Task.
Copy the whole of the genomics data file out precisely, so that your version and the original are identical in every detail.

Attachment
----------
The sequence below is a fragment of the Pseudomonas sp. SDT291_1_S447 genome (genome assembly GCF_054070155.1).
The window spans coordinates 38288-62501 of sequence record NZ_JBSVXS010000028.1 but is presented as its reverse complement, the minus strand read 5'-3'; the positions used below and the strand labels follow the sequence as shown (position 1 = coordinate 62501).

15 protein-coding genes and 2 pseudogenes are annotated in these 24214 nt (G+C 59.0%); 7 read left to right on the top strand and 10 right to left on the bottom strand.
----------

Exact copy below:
The sequence below is a fragment of the Pseudomonas sp. SDT291_1_S447 genome (genome assembly GCF_054070155.1).
The window spans coordinates 38288-62501 of sequence record NZ_JBSVXS010000028.1 but is presented as its reverse complement, the minus strand read 5'-3'; the positions used below and the strand labels follow the sequence as shown (position 1 = coordinate 62501).

15 protein-coding genes and 2 pseudogenes are annotated in these 24214 nt (G+C 59.0%); 7 read left to right on the top strand and 10 right to left on the bottom strand.